Myanmar as new IPPC contracting parties in May 2006. Concerning the plant quarantine activities, plant quarantine stations are established at the respective regions like land borders, seaport and airports since 1995. The post-entry quarantine studies have been carried out with limitations for the recruitment of plant quarantine inspectors, on-job trainings are conducted every year since 1998.

Main Constraints (personnel, infrastructure, administrative, operational, training, etc.)

The status of implementation of existing international and regional standards of phytosanitary measures still need to be further developed. It needs infrastructure, and also faced financial limitations.

 

Implementation of ISPM

Relevance

Implementation

Planned/Actual
Year of full implementation

International Measures

low medium high none partial most full

ISPM 01 

Principles of plant quarantine as related to international trade     x     x    

ISPM 02 

Guidelines for pest risk analysis   x     x      

ISPM 03 

Code of conduct for the import and release of exotic biological control agents   x     x      

ISPM 04 

Requirements for the establishment of pest free areas   x   x        

ISPM 05 

Glossary of phytosanitary terms   x     x      

ISPM 06 

Guidelines for surveillance   x     x      

ISPM 07 

Export certification system     x     x    

ISPM 08 

Determination of pest status in an area   x     x      

ISPM 09 

Guidelines for pest eradication programmes   x     x      

ISPM 10 

Requirements for the establishment of pest free places of production and pest free production sites   x     x      

ISPM 11 

Pest risk analysis for quarantine pests   x     x      

ISPM 12 

Guidelines for phytosanitary certificates     x     x    

ISPM 13 

Guidelines for the notification of noncompliance and emergency action   x     x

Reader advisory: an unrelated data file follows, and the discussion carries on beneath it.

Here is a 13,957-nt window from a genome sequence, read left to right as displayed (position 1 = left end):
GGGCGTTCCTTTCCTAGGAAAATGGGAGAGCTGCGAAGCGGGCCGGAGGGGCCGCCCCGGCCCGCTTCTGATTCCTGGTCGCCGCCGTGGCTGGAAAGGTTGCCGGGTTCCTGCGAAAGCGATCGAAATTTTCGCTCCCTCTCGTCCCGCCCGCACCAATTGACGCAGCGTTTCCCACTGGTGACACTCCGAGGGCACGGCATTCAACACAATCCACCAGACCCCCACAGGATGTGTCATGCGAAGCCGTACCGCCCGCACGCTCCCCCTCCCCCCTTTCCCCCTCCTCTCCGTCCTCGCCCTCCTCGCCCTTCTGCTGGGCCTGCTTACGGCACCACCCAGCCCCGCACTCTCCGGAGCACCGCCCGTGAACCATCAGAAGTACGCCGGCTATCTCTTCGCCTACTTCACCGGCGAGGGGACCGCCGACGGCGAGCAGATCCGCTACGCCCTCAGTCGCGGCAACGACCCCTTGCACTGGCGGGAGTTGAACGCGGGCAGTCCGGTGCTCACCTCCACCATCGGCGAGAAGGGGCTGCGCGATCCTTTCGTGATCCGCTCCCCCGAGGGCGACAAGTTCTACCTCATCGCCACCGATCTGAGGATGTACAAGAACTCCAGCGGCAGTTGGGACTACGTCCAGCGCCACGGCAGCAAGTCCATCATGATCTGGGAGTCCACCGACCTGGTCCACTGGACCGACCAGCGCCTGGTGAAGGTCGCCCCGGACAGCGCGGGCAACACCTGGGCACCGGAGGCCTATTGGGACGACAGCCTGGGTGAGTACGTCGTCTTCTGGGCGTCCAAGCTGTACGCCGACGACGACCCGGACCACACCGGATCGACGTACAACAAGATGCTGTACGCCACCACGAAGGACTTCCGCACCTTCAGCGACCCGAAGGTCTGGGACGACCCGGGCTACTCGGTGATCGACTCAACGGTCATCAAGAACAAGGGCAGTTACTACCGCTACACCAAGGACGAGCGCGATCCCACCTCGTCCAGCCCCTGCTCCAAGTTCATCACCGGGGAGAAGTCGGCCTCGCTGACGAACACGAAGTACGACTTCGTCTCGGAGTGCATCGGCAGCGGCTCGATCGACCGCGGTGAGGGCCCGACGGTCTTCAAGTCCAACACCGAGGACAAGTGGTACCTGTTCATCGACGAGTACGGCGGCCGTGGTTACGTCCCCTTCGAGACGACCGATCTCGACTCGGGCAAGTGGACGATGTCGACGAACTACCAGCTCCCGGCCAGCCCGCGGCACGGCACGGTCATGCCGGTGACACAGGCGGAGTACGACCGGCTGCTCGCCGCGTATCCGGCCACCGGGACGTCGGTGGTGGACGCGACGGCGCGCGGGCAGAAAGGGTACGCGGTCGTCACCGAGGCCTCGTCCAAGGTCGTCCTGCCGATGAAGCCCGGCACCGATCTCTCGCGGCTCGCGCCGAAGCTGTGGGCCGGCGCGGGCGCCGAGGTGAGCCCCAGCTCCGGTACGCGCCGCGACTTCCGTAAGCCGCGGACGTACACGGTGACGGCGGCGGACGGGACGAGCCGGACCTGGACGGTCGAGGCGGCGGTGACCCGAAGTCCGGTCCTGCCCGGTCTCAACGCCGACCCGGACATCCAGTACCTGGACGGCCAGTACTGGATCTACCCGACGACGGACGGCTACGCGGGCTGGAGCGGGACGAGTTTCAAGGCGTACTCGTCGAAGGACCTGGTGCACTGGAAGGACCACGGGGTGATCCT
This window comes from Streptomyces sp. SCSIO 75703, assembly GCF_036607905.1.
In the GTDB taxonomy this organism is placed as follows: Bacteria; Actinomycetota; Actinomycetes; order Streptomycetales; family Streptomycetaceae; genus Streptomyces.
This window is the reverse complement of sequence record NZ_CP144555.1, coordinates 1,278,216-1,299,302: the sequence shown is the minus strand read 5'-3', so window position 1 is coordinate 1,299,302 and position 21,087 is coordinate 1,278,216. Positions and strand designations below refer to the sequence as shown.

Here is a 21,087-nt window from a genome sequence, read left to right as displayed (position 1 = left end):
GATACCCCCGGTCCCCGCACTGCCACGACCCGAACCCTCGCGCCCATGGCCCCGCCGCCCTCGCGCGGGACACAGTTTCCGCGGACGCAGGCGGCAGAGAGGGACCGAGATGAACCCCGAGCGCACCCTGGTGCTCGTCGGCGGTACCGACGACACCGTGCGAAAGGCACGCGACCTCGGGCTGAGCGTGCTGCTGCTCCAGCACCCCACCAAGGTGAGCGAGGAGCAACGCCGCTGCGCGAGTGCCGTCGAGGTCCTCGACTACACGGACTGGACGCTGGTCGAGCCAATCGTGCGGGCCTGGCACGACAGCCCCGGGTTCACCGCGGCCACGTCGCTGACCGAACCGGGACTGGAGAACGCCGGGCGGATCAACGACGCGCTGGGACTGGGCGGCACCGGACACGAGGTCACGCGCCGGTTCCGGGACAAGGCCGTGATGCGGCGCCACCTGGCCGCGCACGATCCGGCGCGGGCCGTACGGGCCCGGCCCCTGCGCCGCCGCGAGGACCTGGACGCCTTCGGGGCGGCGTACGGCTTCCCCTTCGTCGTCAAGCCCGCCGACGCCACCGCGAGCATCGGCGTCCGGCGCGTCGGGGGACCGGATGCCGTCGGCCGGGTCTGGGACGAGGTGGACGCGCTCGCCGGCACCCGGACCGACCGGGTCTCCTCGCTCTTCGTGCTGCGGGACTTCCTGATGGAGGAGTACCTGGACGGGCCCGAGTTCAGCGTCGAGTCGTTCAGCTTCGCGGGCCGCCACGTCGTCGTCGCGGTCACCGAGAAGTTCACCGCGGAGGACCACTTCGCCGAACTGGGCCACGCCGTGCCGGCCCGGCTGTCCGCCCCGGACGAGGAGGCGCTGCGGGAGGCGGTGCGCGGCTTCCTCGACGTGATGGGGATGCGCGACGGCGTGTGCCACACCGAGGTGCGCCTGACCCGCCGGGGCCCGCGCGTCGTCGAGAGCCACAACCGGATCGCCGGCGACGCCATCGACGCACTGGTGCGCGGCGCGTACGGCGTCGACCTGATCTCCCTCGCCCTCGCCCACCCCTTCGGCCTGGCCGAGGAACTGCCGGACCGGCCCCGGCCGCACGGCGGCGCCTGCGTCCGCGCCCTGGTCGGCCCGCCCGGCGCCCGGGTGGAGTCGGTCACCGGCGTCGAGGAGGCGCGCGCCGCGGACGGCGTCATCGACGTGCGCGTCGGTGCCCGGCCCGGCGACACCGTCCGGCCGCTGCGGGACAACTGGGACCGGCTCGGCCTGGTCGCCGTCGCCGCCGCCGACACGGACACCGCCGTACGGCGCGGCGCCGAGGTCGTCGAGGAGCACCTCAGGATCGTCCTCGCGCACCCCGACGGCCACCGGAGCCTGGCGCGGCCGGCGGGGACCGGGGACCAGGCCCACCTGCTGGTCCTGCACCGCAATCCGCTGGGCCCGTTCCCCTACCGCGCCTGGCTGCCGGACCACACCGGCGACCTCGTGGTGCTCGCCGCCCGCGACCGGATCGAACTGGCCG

ISPM 14 

The use of integrated measures in a systems approach for pest risk management   x     x      

ISPM 15 

Guidelines for regulating wood packaging material in international trade   x       x    

ISPM 16 

Regulated non-quarantine pests: concept and application   x     x      

ISPM 17 

Pest reporting   x     x      

ISPM 18 

Guidelines for the use of irradiation as a phytosanitary measure   x   x        

ISPM 19 

Guidelines on lists of regulated pests     x   x      

ISPM 20 

Guidelines for a phytosanitary import regulatory system   x       x    

ISPM 21 

Pest risk analysis for regulated non-quarantine pests   x     x      

ISPM 22 

Requirements for the establishment of areas of low pest prevalence   x     x      

ISPM 23 

Guidelines for inspection   x       x    

ISPM 24 

Guidelines for the determination and
recognition of equivalence of phytosanitary measures
  x       x    

ISPM 25 

Consignments in transit   x     x      

ISPM 26 

Establishment of pest free areas for fruit flies (Tephritidae)   x       x    

ISPM 27 

Diagnostic protocols for regulated pests   x     x      

Comments/Constraints

Myanmar has very limited quantity of experts in the field of entomology, plant pathology and weeds science for implementation of ISPMs. Every possible ways and means should be observed to obtain opportunities for human resource training.

III. SURVEILLANCE, PEST OUTBREAKS AND INVASIVE SPECIES MANAGEMENT

Last updated: December 2006

List of Key Legislation/Regulations/Rules for Surveillance, Pest Reporting and Emergency Actions

Web source for further information: –

Policies (regarding invasive/migratory species management)